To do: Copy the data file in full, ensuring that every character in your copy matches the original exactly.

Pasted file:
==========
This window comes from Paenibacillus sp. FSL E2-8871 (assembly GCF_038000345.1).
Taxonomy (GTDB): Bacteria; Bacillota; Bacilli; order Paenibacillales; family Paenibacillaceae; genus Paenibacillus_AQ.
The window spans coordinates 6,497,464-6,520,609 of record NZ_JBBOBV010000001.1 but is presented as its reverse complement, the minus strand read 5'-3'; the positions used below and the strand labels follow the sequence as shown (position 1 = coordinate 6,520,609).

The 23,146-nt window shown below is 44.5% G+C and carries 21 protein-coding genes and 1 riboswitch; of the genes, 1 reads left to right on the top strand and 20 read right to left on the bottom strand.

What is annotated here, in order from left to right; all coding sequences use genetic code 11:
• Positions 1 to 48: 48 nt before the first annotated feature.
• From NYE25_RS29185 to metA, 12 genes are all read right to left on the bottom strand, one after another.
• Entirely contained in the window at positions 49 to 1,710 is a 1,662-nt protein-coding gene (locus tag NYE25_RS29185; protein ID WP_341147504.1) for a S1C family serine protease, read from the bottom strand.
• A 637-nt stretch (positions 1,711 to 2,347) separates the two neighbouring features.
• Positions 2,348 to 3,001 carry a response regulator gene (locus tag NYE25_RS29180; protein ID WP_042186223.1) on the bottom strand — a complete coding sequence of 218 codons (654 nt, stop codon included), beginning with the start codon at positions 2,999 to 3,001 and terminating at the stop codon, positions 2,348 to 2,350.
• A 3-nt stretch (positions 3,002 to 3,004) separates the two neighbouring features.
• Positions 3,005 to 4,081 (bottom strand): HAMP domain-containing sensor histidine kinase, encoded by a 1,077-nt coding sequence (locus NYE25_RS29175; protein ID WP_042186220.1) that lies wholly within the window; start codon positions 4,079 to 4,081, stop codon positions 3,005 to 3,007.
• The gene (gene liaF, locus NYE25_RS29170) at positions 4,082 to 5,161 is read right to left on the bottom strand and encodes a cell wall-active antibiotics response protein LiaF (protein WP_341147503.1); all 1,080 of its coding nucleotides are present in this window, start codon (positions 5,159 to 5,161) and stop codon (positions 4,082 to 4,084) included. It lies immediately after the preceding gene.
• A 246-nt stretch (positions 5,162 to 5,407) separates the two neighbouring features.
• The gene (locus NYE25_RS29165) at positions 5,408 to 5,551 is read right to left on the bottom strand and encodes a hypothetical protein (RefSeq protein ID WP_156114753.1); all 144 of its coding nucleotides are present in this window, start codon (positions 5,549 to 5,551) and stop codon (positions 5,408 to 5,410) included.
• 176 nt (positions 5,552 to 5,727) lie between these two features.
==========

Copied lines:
This window comes from Paenibacillus sp. FSL E2-8871 (assembly GCF_038000345.1).
Taxonomy (GTDB): Bacteria; Bacillota; Bacilli; order Paenibacillales; family Paenibacillaceae; genus Paenibacillus_AQ.
The window spans coordinates 6,497,464-6,520,609 of record NZ_JBBOBV010000001.1 but is presented as its reverse complement, the minus strand read 5'-3'; the positions used below and the strand labels follow the sequence as shown (position 1 = coordinate 6,520,609).

The 23,146-nt window shown below is 44.5% G+C and carries 21 protein-coding genes and 1 riboswitch; of the genes, 1 reads left to right on the top strand and 20 read right to left on the bottom strand.

What is annotated here, in order from left to right; all coding sequences use genetic code 11:
• Positions 1 to 48: 48 nt before the first annotated feature.
• From NYE25_RS29185 to metA, 12 genes are all read right to left on the bottom strand, one after another.
• Entirely contained in the window at positions 49 to 1,710 is a 1,662-nt protein-coding gene (locus tag NYE25_RS29185; protein ID WP_341147504.1) for a S1C family serine protease, read from the bottom strand.
• A 637-nt stretch (positions 1,711 to 2,347) separates the two neighbouring features.
• Positions 2,348 to 3,001 carry a response regulator gene (locus tag NYE25_RS29180; protein ID WP_042186223.1) on the bottom strand — a complete coding sequence of 218 codons (654 nt, stop codon included), beginning with the start codon at positions 2,999 to 3,001 and terminating at the stop codon, positions 2,348 to 2,350.
• A 3-nt stretch (positions 3,002 to 3,004) separates the two neighbouring features.
• Positions 3,005 to 4,081 (bottom strand): HAMP domain-containing sensor histidine kinase, encoded by a 1,077-nt coding sequence (locus NYE25_RS29175; protein ID WP_042186220.1) that lies wholly within the window; start codon positions 4,079 to 4,081, stop codon positions 3,005 to 3,007.
• The gene (gene liaF, locus NYE25_RS29170) at positions 4,082 to 5,161 is read right to left on the bottom strand and encodes a cell wall-active antibiotics response protein LiaF (protein WP_341147503.1); all 1,080 of its coding nucleotides are present in this window, start codon (positions 5,159 to 5,161) and stop codon (positions 4,082 to 4,084) included. It lies immediately after the preceding gene.
• A 246-nt stretch (positions 5,162 to 5,407) separates the two neighbouring features.
• The gene (locus NYE25_RS29165) at positions 5,408 to 5,551 is read right to left on the bottom strand and encodes a hypothetical protein (RefSeq protein ID WP_156114753.1); all 144 of its coding nucleotides are present in this window, start codon (positions 5,549 to 5,551) and stop codon (positions 5,408 to 5,410) included.
• 176 nt (positions 5,552 to 5,727) lie between these two features.